"Meat is as central to American culture as cars or sports; the average American eats three burgers a week, and even more chicken than beef. But this is a delicate time for the industry. The influential EAT-Lancet Commission study recently warned that Western diets include far too much meat, and more than half of Americans say they’re trying to cut back. New York City’s schools just adopted Meatless Mondays, while fast-growing companies like Beyond Meat and Impossible Foods are selling plant-based burgers and other products that taste, look and even feel remarkably similar to conventional meat; starting Monday, Burger King is going to start selling beef-free Impossible Whoppers. The meat lobby is also increasingly nervous about 'fake meat,' its term of art for cell-based meat startups that are not even selling to the public yet, but are already producing meat in laboratories that’s molecularly identical to the stuff in supermarkets without raising or killing animals."
New York Times: "Opinion: Fake Meat Will Save Us" — "I plopped down in the sports bar Thursday to watch World Cup soccer and eat my first fake meat burger. I don’t mean to slight the surging United States women’s team, but the plant-based protein slab made nearly as big an impression as the match.
"No surprise then, that a burger that bleeds like meat, tastes like meat and looks like meat is winning over millions of skeptical consumers, taking Wall Street by storm and prompting Big Ag to jump into a lucrative business that started on the vegan fringe.
"But does the world really need a KFC Imposter Burger, or Tyson Foods grinding peas into patties instead of quartering chickens into nuggets? Well, yes. Very much so.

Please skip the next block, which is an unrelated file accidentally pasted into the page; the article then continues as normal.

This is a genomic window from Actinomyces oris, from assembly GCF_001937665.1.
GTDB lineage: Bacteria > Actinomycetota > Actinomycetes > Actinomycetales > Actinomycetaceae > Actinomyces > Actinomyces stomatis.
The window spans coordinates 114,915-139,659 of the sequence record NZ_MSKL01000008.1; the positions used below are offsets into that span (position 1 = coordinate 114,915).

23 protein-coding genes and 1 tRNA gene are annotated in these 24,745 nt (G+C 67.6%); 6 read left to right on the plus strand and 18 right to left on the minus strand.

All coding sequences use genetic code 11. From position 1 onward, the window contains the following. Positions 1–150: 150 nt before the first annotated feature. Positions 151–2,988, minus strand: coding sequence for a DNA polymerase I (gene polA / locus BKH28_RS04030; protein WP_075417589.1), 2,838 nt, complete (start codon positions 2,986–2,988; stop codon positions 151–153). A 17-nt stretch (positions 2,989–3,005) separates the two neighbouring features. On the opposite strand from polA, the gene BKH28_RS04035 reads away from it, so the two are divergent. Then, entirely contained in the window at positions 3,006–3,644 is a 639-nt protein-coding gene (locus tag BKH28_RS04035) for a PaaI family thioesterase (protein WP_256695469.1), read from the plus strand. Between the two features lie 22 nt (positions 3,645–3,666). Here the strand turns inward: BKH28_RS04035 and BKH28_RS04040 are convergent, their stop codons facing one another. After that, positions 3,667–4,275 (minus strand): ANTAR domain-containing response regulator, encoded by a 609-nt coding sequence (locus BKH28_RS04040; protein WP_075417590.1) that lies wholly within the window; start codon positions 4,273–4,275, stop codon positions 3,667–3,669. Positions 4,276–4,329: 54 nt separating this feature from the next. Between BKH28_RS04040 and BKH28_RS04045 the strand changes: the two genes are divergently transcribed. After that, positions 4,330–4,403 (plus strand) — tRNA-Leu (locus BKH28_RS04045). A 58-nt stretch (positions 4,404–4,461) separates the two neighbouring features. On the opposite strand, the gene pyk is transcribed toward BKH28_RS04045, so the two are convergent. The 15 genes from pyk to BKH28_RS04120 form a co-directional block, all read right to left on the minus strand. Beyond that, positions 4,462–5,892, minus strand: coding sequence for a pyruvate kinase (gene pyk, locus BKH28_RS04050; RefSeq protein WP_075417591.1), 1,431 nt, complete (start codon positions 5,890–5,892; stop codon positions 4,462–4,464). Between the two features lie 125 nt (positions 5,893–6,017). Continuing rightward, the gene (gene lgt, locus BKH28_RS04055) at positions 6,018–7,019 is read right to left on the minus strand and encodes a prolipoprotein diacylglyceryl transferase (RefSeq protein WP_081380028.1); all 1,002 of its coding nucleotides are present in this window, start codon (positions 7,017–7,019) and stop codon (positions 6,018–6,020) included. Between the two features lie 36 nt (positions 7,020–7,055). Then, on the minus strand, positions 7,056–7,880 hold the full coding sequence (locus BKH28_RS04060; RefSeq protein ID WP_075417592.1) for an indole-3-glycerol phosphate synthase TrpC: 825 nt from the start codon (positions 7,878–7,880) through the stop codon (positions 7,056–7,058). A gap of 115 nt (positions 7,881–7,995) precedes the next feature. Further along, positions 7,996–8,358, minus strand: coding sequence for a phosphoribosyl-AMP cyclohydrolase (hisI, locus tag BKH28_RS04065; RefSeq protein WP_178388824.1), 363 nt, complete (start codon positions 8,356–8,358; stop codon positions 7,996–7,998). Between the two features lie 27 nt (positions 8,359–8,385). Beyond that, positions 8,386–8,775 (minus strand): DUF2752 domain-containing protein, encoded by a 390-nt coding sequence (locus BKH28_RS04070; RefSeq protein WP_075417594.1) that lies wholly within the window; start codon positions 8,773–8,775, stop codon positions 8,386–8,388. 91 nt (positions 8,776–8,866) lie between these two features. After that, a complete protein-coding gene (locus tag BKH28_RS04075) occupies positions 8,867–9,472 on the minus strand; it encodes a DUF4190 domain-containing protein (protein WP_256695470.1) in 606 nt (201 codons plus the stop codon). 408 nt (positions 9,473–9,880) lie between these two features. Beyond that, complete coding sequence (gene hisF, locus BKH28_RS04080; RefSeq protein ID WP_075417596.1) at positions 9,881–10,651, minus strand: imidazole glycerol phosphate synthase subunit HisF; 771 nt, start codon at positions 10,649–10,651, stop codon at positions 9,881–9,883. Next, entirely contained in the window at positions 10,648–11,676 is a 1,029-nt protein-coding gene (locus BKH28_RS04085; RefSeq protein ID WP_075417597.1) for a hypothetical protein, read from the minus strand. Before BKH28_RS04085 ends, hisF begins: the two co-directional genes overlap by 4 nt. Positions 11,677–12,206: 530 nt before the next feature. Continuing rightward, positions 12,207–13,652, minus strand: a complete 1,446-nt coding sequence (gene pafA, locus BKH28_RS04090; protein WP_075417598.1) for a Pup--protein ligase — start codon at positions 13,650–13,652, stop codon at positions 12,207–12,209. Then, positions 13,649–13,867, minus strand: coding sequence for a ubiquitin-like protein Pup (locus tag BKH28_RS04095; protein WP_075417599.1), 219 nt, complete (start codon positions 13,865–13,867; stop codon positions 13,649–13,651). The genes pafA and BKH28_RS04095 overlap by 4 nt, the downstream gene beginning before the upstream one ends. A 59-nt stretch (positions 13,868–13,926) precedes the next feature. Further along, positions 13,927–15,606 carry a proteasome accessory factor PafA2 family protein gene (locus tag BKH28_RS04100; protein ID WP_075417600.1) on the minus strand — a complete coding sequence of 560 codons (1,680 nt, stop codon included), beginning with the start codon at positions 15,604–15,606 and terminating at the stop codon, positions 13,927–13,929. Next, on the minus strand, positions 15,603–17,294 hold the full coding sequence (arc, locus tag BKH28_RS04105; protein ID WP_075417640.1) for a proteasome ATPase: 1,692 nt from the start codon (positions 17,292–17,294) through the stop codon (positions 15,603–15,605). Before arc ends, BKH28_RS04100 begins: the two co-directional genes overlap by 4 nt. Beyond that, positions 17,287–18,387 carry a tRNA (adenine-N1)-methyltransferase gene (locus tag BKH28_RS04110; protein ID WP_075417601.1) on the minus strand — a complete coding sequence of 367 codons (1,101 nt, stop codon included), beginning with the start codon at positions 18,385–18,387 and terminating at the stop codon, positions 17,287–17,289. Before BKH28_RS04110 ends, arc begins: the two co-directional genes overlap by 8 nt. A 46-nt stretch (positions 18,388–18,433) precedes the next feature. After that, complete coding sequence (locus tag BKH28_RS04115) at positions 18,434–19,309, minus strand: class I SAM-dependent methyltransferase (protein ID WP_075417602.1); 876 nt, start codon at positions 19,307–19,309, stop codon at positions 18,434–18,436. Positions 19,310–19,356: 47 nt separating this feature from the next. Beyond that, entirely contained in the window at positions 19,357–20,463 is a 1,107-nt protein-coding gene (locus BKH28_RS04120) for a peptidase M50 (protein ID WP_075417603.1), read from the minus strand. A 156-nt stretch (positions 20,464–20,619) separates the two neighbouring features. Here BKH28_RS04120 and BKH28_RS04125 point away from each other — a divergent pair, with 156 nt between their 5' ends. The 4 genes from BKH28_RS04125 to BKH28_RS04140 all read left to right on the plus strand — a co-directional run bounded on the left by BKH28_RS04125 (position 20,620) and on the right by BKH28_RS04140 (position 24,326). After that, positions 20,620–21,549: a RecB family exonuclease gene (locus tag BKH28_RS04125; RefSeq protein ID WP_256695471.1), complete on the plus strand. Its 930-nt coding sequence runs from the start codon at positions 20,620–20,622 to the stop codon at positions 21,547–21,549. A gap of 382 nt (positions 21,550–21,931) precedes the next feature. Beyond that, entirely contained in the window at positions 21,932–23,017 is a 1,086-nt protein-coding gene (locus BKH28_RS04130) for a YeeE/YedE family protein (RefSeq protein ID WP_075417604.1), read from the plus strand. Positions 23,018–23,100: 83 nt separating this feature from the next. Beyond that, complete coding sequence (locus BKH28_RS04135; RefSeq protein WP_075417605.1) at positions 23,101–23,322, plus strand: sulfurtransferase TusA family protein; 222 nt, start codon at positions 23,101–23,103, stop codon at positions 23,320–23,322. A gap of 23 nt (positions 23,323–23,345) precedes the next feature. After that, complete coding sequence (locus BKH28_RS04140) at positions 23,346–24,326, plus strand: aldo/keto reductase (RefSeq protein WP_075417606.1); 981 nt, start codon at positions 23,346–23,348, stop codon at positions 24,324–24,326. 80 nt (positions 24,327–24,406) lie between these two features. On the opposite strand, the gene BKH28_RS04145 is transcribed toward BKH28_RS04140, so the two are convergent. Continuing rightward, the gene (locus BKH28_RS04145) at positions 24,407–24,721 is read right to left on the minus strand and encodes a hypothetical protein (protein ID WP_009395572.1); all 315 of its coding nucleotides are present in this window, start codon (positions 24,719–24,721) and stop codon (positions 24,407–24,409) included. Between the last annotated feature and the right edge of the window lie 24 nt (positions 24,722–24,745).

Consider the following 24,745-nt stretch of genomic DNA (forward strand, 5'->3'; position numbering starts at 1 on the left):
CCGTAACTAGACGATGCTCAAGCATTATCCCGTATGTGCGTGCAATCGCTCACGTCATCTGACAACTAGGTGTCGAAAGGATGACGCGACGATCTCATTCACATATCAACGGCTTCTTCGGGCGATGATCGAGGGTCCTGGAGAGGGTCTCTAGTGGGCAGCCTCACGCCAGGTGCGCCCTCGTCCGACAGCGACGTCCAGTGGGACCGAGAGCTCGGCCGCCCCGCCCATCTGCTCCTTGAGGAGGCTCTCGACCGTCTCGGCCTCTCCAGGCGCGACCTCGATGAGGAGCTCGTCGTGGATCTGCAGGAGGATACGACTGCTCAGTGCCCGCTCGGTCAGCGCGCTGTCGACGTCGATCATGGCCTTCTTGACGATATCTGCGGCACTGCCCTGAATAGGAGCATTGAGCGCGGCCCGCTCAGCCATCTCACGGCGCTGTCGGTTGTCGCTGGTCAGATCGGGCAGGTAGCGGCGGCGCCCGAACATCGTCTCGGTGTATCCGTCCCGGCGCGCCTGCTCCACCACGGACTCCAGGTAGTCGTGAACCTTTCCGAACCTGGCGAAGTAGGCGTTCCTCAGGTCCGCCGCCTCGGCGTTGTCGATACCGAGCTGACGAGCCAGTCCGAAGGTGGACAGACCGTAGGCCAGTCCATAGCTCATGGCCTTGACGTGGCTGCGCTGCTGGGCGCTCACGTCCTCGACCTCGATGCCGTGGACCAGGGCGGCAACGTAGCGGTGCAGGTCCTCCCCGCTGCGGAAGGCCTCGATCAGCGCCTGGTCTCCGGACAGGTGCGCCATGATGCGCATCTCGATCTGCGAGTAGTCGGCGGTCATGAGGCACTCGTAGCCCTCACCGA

"At a moment when animal-based agriculture is near the top of planet-killing culprits, ditching meat for substitutes, faux or otherwise, is the most effective thing an individual can do to fight climate change, according to a study in the journal Science. I say this as an appreciative omnivore. I love a flank steak fresh off the grill, a leg of lamb seasoned and slow-cooked, a brat at a ballpark, as do most of us. Vegans and vegetarians make only about 8 percent of the population, a static number."
New Republic: "The Promise and Problem of Fake Meat" — "We have a meat problem. It’s a key driver of the climate crisis, drinking water pollution, and land overuse. And excessive consumption of factory-raised and processed meat increases the risk of cancer, heart disease, and diabetes.
"You probably know all this, but you still eat meat. Most of us do. Why is that?
"According to the psychological theory of cognitive dissonance, humans experience extreme stress when there is an inconsistency between our beliefs ('Meat-eating is bad') and our behaviors ('I like eating meat'). Our brains resolve the dissonance by altering either our beliefs or our behavior. 'It is most likely that the attitude will change to accommodate the behavior,' Leon Festinger, the theory’s originator, once wrote. So most humans, even those who know that meat-eating is bad, make excuses for their behavior rather than adhering to their beliefs and giving up meat.
"That’s a problem for our personal health, and that of the planet. But what if we could have it both ways? What if we could eat meat without the consequences?
"That’s the big idea behind Beyond Meat and Impossible Foods. The competing food companies, which have grown rapidly over the past year, might be famous for creating vegetarian burgers that look, taste, and bleed like beef. But that’s not all they’re trying to do. They’re also trying to change the world by changing what society believes meat to be. In a way, it’s a scientific solution to the cognitive dissonance of eating meat."
Anna Bauman produced this hour for broadcast.
This program aired on July 17, 2019.
- Mark Bittman On Vegetarian Cooking For A Green Planet
- Fake Meat Is Very Real
- 'Good Cooking Is For Everyone': Why Samin Nosrat Wants To Honor All Chefs
- Meatless Burger With A Side Of Free Speech, Please
- Will Changing Definitions Of Meat Affect How We Think About Our Values?
- Could 'Meatless Meat' Change Cultural Values Around Food?